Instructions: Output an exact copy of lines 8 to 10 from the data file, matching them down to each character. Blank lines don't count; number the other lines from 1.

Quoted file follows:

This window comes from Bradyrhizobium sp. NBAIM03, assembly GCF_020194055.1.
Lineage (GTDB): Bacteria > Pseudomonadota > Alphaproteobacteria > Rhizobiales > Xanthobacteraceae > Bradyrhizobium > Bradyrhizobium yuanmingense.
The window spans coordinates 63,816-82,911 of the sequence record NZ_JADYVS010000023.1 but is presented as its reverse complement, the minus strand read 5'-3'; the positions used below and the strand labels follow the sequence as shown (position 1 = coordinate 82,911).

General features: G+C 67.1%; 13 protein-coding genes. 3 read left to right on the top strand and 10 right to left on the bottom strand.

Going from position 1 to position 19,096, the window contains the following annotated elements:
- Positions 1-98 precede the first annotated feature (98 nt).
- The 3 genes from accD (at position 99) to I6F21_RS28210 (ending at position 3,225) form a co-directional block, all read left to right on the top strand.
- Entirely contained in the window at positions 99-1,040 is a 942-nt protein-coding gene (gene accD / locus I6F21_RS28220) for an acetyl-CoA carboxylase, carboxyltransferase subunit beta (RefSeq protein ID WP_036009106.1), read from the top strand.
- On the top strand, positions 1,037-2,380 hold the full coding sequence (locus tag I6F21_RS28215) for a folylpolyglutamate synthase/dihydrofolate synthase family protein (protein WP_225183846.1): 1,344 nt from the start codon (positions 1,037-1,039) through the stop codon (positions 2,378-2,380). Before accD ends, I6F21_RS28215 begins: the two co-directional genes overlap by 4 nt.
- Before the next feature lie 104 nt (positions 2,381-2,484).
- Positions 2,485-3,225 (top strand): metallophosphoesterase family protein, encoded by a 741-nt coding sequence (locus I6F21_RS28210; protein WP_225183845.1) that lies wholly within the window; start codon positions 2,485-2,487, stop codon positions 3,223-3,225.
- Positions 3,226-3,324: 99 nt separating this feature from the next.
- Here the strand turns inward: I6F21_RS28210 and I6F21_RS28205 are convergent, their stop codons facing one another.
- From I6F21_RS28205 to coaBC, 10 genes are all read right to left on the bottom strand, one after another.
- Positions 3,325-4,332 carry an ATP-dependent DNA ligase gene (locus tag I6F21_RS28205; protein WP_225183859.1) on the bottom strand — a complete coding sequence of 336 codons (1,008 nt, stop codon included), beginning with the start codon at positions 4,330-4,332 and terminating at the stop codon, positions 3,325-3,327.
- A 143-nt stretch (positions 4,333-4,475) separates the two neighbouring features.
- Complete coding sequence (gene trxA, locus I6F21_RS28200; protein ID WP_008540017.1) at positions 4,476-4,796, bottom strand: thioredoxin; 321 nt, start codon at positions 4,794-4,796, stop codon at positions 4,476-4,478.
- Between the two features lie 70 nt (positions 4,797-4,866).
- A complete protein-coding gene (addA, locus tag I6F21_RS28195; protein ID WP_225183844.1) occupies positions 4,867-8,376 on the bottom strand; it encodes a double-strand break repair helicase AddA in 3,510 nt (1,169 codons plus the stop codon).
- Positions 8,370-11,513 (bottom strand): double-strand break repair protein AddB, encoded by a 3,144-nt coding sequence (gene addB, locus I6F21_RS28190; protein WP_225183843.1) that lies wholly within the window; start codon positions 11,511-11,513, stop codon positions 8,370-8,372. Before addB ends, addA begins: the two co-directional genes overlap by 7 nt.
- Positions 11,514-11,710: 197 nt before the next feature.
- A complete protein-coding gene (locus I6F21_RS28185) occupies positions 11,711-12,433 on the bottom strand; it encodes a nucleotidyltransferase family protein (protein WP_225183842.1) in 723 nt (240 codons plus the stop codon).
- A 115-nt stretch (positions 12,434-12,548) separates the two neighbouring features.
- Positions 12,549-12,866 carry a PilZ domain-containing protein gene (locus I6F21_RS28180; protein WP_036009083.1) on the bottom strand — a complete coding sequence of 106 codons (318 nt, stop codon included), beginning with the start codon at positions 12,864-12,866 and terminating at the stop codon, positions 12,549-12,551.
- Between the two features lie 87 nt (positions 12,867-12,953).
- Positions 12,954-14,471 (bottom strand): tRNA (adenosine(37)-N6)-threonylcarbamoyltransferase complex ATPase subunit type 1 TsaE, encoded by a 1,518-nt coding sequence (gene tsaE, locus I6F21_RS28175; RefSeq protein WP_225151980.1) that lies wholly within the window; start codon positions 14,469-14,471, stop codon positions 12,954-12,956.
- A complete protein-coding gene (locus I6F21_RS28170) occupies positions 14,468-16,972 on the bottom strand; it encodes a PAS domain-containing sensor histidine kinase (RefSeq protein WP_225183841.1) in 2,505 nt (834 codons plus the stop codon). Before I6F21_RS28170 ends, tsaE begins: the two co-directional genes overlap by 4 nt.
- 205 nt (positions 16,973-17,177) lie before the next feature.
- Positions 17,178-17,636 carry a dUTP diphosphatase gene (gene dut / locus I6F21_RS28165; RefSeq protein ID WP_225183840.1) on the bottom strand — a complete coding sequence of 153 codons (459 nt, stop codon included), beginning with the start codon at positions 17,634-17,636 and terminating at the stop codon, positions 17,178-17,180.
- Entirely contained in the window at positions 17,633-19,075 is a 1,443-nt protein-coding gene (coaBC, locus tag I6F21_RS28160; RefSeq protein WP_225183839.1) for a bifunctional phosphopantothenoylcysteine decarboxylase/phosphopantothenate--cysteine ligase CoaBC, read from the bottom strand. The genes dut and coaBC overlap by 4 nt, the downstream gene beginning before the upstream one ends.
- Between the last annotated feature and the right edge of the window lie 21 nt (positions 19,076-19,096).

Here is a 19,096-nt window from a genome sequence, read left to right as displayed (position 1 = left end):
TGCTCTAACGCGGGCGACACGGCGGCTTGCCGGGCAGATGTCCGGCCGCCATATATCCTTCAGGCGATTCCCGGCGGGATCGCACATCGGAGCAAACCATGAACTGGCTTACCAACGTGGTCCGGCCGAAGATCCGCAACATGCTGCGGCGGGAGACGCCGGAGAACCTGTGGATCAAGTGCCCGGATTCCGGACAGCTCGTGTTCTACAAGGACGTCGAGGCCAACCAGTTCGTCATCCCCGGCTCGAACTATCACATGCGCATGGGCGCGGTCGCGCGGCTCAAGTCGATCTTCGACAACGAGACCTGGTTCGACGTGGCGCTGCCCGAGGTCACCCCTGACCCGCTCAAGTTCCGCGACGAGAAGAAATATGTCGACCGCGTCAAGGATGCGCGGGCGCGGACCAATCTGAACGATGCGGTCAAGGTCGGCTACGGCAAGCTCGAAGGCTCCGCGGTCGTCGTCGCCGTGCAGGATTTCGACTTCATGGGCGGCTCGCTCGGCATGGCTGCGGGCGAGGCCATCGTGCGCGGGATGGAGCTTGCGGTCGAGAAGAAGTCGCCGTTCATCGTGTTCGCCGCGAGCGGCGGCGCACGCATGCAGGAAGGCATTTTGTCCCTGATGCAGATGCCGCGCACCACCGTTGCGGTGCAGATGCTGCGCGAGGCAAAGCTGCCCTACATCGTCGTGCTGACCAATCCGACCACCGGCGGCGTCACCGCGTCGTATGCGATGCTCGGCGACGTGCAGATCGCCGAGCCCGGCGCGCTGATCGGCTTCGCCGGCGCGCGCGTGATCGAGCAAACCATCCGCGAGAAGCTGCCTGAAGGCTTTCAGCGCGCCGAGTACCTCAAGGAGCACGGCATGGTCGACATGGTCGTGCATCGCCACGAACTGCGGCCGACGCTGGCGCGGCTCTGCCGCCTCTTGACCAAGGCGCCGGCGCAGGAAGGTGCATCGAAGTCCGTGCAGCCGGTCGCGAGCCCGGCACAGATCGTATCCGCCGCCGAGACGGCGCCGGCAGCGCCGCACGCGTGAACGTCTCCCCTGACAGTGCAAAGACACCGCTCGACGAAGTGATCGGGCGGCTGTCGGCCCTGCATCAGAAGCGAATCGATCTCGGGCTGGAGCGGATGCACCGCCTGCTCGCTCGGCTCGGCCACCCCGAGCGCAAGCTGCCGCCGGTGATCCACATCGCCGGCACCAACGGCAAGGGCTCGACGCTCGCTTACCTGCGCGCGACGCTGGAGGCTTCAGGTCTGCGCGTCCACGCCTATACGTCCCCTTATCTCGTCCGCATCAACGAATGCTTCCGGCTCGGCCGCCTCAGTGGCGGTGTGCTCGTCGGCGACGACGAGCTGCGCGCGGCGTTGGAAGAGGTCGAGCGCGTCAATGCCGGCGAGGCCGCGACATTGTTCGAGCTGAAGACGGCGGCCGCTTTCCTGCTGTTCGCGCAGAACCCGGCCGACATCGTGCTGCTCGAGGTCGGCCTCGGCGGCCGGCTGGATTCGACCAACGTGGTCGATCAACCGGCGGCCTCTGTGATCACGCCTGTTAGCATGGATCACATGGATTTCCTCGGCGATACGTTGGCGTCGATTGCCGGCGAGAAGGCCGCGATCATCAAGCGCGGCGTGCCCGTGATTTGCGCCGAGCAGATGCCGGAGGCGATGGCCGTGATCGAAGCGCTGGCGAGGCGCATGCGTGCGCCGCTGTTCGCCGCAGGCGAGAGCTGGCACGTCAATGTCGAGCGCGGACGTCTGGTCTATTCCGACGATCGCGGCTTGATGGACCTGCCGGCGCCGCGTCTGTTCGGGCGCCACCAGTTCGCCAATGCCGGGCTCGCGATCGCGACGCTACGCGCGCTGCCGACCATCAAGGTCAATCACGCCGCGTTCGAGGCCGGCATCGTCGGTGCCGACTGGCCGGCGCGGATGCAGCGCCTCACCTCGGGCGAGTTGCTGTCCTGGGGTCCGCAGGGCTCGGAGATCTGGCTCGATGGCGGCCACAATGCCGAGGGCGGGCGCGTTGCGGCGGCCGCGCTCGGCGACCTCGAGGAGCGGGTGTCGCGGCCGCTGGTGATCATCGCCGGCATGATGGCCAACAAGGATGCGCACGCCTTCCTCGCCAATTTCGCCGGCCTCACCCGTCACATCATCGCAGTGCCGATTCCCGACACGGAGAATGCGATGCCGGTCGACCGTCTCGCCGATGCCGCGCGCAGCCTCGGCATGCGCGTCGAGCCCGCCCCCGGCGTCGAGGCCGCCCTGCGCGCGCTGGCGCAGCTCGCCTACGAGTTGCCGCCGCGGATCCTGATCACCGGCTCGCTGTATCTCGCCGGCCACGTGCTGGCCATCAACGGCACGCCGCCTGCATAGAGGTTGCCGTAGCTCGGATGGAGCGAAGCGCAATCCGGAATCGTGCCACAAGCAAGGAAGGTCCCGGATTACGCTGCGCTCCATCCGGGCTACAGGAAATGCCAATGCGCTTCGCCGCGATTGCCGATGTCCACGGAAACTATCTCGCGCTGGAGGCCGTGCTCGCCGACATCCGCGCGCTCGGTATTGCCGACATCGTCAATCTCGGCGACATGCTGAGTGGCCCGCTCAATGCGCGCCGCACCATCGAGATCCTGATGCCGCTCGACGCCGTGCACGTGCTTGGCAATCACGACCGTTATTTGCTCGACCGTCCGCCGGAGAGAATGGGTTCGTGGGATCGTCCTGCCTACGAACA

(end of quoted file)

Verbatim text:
- Entirely contained in the window at positions 99-1,040 is a 942-nt protein-coding gene (gene accD / locus I6F21_RS28220) for an acetyl-CoA carboxylase, carboxyltransferase subunit beta (RefSeq protein ID WP_036009106.1), read from the top strand.
- On the top strand, positions 1,037-2,380 hold the full coding sequence (locus tag I6F21_RS28215) for a folylpolyglutamate synthase/dihydrofolate synthase family protein (protein WP_225183846.1): 1,344 nt from the start codon (positions 1,037-1,039) through the stop codon (positions 2,378-2,380). Before accD ends, I6F21_RS28215 begins: the two co-directional genes overlap by 4 nt.
- Before the next feature lie 104 nt (positions 2,381-2,484).